240 hp is not enough to climb a steep hill unless you want to do it slowly. Torque is not a measure of power. Power is calculated using torque and rpm.

The merge performance of the Ecodiesel is most definitely not the same as the Hemi. I drove both trucks on the same commute. The power, while adequate to merge on both trucks, was not equal especially at the higher speeds.

I didn't buy either one because of the low payload numbers for both trucks and the very high cost ( both had very nice options though).
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Old 08-26-2017, 07:05 AM   #12
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Finally, someone else said it.

240 hp is not enough to climb a steep hill unless you want to do it slowly. Torque is not a measure of power. Power is calculated using torque and rpm.

The merge performance of the Ecodiesel is most definitely not the same as the Hemi. I drove both trucks on the same commute. The power, while adequate to merge on both trucks, was not equal especially at the higher speeds.

I didn't buy either one because of the low payload numbers for both trucks and the very high cost ( both had very nice options though).
Again we've owned and towed our Airstream with both engines. The performance is very smililar when you put the Airstream behind it. Without the Airstream our Ram Hemi was more of a hot rod, but that's not why we bought either one.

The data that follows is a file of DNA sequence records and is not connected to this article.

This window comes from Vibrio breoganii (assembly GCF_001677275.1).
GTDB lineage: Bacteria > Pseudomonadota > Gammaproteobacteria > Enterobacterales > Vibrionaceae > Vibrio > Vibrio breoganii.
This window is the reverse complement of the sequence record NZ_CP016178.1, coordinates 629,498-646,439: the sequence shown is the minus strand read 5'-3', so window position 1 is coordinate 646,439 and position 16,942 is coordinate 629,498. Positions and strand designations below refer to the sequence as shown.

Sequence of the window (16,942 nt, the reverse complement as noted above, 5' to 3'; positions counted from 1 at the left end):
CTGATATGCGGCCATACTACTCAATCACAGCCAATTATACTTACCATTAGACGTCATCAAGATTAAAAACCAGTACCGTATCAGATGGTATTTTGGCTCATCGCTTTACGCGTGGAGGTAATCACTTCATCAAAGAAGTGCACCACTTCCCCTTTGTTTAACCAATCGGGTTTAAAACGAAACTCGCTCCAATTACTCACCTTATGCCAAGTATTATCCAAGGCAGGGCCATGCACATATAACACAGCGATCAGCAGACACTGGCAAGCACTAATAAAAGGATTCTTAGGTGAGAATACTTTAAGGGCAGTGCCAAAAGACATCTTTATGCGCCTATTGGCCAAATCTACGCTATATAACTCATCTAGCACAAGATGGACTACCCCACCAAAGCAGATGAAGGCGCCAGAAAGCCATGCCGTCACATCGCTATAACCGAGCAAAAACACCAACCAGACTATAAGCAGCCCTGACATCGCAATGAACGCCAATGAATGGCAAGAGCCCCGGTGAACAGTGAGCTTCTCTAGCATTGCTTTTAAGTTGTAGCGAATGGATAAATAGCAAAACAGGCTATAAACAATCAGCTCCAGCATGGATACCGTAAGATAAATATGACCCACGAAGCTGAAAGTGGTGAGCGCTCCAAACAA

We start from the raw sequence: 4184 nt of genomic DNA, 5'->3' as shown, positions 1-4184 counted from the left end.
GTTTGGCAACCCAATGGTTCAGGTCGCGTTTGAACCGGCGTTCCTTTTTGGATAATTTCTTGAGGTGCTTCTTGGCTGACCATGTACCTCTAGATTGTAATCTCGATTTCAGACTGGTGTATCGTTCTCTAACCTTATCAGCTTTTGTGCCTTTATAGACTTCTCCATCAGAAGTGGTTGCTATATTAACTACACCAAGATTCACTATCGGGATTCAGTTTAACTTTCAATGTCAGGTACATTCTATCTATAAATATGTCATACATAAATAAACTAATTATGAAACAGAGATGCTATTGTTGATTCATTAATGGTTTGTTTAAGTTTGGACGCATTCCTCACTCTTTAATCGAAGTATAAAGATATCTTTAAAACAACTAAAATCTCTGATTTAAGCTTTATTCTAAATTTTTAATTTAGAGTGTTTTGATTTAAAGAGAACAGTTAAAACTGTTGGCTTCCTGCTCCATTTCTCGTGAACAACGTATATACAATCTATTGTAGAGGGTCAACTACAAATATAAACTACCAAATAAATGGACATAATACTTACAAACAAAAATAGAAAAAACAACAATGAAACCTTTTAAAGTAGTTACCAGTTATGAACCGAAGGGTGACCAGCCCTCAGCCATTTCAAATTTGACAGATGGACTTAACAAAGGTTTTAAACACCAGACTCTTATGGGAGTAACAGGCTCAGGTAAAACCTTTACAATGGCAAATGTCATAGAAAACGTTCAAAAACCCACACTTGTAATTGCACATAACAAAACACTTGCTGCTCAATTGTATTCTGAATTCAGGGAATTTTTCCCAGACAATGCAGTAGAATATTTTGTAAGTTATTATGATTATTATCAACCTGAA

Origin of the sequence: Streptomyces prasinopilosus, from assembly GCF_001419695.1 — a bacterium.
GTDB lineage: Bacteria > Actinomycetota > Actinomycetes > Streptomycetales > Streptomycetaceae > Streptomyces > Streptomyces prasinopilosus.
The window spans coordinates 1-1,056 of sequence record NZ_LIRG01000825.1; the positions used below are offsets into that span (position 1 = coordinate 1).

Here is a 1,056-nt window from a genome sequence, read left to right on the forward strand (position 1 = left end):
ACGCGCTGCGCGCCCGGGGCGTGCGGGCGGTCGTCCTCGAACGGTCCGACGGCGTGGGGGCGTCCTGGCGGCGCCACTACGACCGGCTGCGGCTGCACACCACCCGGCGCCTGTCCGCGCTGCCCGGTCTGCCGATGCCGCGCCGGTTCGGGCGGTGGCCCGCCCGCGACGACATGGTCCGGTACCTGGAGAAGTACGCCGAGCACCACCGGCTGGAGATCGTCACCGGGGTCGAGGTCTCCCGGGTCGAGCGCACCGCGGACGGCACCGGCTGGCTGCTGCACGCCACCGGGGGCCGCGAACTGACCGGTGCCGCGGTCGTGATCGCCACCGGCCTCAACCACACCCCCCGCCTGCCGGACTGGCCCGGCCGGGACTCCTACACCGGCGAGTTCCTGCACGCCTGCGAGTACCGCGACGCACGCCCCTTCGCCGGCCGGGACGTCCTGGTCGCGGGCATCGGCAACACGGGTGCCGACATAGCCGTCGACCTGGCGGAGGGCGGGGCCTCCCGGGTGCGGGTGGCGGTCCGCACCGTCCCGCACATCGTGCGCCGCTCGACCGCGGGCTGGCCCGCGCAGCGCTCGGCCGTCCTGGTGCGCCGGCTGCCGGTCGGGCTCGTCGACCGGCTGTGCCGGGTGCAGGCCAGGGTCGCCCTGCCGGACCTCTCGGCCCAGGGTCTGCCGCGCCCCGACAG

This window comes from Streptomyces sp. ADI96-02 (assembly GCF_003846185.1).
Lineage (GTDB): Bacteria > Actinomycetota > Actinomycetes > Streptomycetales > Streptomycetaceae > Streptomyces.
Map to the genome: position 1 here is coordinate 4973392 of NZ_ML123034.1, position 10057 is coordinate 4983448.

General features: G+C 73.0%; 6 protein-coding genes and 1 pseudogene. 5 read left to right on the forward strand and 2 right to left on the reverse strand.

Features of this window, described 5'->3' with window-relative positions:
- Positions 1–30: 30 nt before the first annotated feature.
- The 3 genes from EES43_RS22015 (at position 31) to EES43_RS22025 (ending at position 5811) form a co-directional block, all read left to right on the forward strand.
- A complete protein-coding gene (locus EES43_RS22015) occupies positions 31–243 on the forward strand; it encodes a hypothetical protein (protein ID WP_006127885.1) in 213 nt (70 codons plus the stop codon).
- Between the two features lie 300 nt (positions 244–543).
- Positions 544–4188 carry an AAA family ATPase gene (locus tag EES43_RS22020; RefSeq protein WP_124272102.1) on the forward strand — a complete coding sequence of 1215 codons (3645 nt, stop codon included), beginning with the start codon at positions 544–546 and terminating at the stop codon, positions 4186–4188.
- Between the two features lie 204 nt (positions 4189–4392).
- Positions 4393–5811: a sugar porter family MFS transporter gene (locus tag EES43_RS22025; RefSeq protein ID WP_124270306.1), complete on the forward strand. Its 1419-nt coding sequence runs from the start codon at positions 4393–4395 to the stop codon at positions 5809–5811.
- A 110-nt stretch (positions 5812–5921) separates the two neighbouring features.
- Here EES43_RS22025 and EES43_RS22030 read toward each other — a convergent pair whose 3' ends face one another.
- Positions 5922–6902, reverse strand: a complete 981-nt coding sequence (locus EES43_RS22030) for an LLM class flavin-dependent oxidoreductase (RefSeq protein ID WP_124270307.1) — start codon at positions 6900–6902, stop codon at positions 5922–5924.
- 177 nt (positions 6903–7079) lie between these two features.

I like the axle load ratings for the Ram 1500's, with a capable weight distribution system they are excellent for an Airstream and a decent load in the truck, all we've ever needed in years of extensive travel throughout the country. Payload number becomes a concern for hauling chores (no trailer), much greater effect on handling, braking, steering axle float and rear axle overload.

The coil springs give us and our Airstream a really nice ride.
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Old 08-26-2017, 08:08 AM   #13
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The 5.7 is rated at 360 hp, and the 3.0 ecodiesel is rated at 240 hp, so it has 1/3 less power, for whatever use it is put to.
Horsepower is a elusive thing. Because that 360 hp might only be at 5500 RPM, where you'll never be towing. Torque makes the wheels go 'round.

Without ever looking at the specs, I'd pick the Expedition, because Jeep is one of the 4 lowest rated quality vehicles on J.D. Power. Dodge, Ram, Jeep, Chrysler.
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Old 08-26-2017, 08:29 AM   #14
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Thanks for the explanations...very helpful. I somehow had gotten the (erroneous) idea that a diesel would tow more efficiently than a gas engine.
Re my statement: "struggles on long, steep inclines", I meant I have to tuck in behind a semi with my flashers on and crawl up at 35-40 mph."Tow Haul" downshifts for me but the RPMs stay elevated. And the temp climbs. The Jeep does have a tow package.
35-40 isn't "crawling", believe me. It's when one is down to 15-20/mph and is conducting a roadside wildflower survey, which qualifies for that statement, ha!

Part of hitting some grades is a faster approach. Learning how to use transmission. Traffic spacing. Various tactics

Climbing slowly in itself shouldn't be considered a problem where the TV is an otherwise excellent choice for solo duty by size, design (towing is occasional duty; grades even less of an occurrence), so it's just part of the package.